• // do is yield the values.
  • var friends = yield( thread.friends );
  • var enemies = yield( thread.enemies );
  •  
  • return({
  • user,
  • friends,
  • enemies
  • });
  •  
  • }
  •  
  •  
  • // Invoke the generator as a promise-based workflow.
  • createPromiseWorkflow( getRelationalDataGenerator )
  • .call( null, 4 )
  • .then(
  • function handleResolve( data ) {
  •  
  • console.log( "Resolve:" );
  • console.log( data );
  •  
  • },
  • function handleReject( error ) {
  •  
  • console.log( "Reject:" );
  • console.log( error );
  •  
  • }
  • )
  • ;
  •  
  •  
  • // ----------------------------------------------------------------------------------- //
  • // ----------------------------------------------------------------------------------- //
  •  
  •  
  • // I get the user with the given id.
  • function getUser( id ) {
  •  
  • var promise = Promise.resolve({
  • id: id,
  • name: "Sarah"
  • });
  •  
  • return( promise );
  •  
  • }
  •  
  •  
  • // I get the friends for the given user.
  • function getFriends( userId ) {
  •  
  • var promise = Promise.resolve([
  • {
  • id: 201,
  • name: "Joanna"
  • }
  • ]);
  •  
  • return( promise );
  •  
  • }
  •  
  •  
  • // I get the enemies for the given user.
  • function getEnemies( userId ) {
  •  
  • var promise = Promise.resolve([
  • {
  • id: 301,
  • name: "Matt"
  • }
  • ]);
  •  
  • return( promise );
  •  
  • }
  •  
  •  
  • // ----------------------------------------------------------------------------------- //
  • // ----------------------------------------------------------------------------------- //
  •  
  •  
  • // On its own, a Generator Function produces a generator, which is just a function
  • // that can be executed, in steps, as an iterator; it doesn't have any implicit promise
  • // functionality. However, if a generator happens to yields promises during iteration,
  • // we can wrap that generator in a proxy and let the proxy pipe yielded values back
  • // into the next iteration of the generator. In this manner, the proxy can manage an
  • // internal promise chain that ultimately manifests as a single promise returned by
  • // the proxy.
  • function createPromiseWorkflow( generatorFunction ) {
  •  
  • // Return the proxy that is now lexically-bound to the generator function.
  • return( iterationProxy );
  •  
  •  
  • // I proxy the generator and "reduce" its iteration values down to a single value,
  • // represented by a promise. Returns a promise.
  • function iterationProxy() {
  •  
  • // When we call the generator function, the body of the generator is NOT
  • // executed. Instead, an iterator is returned that can iterate over the
  • // segments of the generator body, delineated by yield statements.
  • var iterator = generatorFunction.apply( this, arguments );
  •  
  • // function* () {
  • // var a = yield( getA() ); // (1)
  • // var b = yield( getB() ); // (2)
  • // return( [ a, b ] ); // (3)
  • // }
  •  
  • // When we initiate the iteration, we need to catch any errors that may occur
  • // before the first "yield". Such an error will short-circuit the process and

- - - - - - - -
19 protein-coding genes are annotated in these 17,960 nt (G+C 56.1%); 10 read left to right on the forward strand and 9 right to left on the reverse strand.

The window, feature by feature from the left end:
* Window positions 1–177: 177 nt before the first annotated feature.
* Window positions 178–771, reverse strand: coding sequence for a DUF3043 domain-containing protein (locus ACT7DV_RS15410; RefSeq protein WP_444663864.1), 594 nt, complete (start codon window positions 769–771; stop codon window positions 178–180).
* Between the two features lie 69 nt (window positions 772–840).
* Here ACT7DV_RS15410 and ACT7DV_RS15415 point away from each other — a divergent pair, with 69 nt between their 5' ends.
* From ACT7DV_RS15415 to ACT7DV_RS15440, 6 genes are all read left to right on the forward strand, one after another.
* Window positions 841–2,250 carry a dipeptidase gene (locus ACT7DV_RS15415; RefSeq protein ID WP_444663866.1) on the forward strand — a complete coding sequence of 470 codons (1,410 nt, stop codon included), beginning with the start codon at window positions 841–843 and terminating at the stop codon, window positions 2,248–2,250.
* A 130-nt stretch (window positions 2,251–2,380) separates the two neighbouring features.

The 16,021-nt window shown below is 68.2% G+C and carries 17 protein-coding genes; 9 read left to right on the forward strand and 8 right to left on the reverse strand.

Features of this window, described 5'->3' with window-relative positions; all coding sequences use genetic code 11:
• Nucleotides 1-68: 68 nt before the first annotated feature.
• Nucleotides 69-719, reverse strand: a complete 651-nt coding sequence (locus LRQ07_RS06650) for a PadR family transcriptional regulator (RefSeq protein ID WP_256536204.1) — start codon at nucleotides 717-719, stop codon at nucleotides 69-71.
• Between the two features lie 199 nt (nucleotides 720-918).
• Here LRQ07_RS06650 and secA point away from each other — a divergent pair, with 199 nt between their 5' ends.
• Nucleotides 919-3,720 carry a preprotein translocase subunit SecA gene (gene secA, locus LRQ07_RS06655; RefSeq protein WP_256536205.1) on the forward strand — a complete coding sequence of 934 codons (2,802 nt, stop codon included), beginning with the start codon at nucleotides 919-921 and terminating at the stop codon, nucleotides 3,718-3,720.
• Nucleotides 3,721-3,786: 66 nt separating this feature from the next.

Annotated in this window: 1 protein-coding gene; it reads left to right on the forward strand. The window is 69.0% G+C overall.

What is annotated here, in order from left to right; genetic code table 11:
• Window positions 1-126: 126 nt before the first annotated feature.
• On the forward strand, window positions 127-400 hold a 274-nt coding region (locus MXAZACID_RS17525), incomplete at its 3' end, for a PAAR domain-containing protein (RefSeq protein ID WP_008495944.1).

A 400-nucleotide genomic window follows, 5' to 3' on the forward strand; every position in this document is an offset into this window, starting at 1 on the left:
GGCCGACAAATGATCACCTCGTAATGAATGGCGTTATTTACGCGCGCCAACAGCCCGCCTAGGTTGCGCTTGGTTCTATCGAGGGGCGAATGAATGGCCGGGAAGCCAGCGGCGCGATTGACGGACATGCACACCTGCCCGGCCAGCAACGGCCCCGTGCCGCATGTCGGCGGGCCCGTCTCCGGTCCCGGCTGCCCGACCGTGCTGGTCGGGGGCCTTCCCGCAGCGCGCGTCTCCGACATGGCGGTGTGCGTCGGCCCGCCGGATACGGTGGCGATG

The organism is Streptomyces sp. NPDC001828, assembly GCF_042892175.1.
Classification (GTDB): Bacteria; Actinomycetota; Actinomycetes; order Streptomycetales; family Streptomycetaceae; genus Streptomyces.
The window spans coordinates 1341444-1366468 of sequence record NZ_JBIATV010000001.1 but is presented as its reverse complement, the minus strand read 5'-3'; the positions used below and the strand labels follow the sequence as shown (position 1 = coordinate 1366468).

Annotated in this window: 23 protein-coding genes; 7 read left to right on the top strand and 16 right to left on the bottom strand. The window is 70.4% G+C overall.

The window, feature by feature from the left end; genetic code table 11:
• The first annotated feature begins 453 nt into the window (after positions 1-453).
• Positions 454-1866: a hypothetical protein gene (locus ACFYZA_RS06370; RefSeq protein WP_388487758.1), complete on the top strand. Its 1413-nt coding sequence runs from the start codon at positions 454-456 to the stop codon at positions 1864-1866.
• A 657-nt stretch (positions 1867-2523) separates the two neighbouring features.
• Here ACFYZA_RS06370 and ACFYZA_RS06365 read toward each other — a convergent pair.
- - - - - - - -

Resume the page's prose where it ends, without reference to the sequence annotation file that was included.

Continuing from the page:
• // result in a rejected promise.
  • try {
  •  
  • // When we call .next() here, we are kicking off the iteration of the
  • // generator produced by our generator function. The function will start
  • // executing and run until it hits the first "yield" statement (1), which
  • // will return, as its result, the value supplied to the "yield" statement.
  • // The .next() result will look like this:
  • // --
  • // {
  • // done: false,
  • // value: getA() // Passed to "yield"; may or may not be a Promise.
  • // }
  • // --
  • // We then pipe this result back into the next iteration of the generator.
  • return( pipeResultBackIntoGenerator( iterator.next() ) );
  •  
  • } catch ( error ) {
  •  
  • return( Promise.reject( error ) );
  •  
  • }
  •  
  •  
  • // I take the given iterator result, extract the value, and pipe it back into
  • // the next iteration. Returns a promise.
  • // --
  • // NOTE: This function calls itself recursively, building up a promise-chain
  • // that represents each generator iteration step.
  • function pipeResultBackIntoGenerator( iteratorResult ) {
  •  
  • if ( iteratorResult.done ) {
  •  
  • // If the generator is done iterating through its function body, we can
  • // return one final promise of the value that was returned from the
  • // generator function (3). The iteratorResult would look like this:
  • // --
  • // {
  • // done: true,
  • // value: [ a, b ]
  • // }
  • // --
  • // So, our return() statement here really is doing this:
  • // --
  • // return( Promise.resolve( [ a, b ] ) ); // (3)
  • return( Promise.resolve( iteratorResult.value ) );
  •  
  • }
  •  
  • // If the generator is NOT DONE iterating through its function body, we need
  • // to bridge the gap between the yields. We can do this by turning each step
  • // into a promise that can build on itself recursively.
  • var intermediaryPromise = Promise
  • // Normalize the value returned by the iterator in order to ensure that
  • // its a promise (so that we know it is "thenable").
  • .resolve( iteratorResult.value )
  • .then(
  • function handleResolve( value ) {
  •  
  • // Once the promise has returned with a value, we need to
  • // pipe that value back into the generator function, which is
  • // currently paused on a "yield" statement. When we call
  • // .next( value ) here, we are replacing the currently-paused
  • // "yield" with the given "value", and resuming the iteration.
  • // Essentially, this pre-yielded statement:
  • // --
  • // var a = yield( getA() ); // (1)
  • // --